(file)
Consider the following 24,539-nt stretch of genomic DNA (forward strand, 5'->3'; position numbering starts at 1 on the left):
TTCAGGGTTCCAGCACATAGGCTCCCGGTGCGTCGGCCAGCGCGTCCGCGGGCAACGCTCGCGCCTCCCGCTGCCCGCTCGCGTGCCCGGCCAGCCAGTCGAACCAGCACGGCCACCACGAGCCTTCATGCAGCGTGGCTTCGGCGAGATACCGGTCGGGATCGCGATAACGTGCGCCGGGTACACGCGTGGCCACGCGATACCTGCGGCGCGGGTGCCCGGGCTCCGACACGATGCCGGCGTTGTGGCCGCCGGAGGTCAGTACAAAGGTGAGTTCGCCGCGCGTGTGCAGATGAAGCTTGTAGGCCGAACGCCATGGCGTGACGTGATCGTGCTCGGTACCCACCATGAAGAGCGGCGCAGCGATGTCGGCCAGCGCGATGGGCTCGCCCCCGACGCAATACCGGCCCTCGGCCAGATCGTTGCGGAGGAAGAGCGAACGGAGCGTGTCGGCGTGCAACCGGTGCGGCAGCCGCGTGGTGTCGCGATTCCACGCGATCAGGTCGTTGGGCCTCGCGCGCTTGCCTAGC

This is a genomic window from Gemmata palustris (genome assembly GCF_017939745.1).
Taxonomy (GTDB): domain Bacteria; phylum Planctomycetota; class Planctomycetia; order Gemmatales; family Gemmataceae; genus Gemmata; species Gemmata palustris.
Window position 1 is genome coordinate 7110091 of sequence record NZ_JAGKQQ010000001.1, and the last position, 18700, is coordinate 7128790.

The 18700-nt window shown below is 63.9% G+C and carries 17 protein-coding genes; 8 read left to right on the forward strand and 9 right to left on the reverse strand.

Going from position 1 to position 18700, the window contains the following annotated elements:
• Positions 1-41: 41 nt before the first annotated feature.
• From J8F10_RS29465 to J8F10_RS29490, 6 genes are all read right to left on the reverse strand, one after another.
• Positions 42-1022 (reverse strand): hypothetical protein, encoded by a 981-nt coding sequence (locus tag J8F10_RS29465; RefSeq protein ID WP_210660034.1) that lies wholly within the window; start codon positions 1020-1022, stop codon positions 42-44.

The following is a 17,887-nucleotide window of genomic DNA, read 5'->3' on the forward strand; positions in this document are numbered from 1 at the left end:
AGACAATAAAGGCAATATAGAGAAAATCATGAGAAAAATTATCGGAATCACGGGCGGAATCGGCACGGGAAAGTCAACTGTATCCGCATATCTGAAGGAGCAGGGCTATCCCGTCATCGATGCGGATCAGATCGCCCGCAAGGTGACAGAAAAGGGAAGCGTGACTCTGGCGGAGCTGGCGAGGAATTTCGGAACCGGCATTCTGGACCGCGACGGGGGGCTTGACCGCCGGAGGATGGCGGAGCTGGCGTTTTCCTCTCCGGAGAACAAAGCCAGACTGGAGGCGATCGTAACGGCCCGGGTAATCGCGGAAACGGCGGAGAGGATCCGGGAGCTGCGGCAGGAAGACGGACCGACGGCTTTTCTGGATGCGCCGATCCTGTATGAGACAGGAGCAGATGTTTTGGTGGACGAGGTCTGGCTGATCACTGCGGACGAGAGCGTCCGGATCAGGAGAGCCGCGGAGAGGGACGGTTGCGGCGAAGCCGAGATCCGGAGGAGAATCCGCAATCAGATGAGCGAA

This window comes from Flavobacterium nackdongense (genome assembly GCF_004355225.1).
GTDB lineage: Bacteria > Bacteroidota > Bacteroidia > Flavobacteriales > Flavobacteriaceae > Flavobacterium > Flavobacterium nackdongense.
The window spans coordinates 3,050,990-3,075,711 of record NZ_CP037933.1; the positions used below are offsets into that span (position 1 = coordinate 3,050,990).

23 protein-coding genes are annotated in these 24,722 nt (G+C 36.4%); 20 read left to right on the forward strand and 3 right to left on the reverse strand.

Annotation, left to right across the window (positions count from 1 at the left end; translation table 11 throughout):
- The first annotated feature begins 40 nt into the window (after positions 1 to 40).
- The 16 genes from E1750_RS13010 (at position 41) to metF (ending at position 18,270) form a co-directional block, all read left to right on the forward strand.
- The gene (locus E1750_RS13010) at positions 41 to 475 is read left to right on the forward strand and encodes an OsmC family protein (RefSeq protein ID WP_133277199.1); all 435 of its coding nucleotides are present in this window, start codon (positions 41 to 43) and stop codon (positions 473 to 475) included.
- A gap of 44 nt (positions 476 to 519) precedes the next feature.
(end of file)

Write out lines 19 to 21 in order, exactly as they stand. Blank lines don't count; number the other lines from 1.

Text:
- The 16 genes from E1750_RS13010 (at position 41) to metF (ending at position 18,270) form a co-directional block, all read left to right on the forward strand.
- The gene (locus E1750_RS13010) at positions 41 to 475 is read left to right on the forward strand and encodes an OsmC family protein (RefSeq protein ID WP_133277199.1); all 435 of its coding nucleotides are present in this window, start codon (positions 41 to 43) and stop codon (positions 473 to 475) included.
- A gap of 44 nt (positions 476 to 519) precedes the next feature.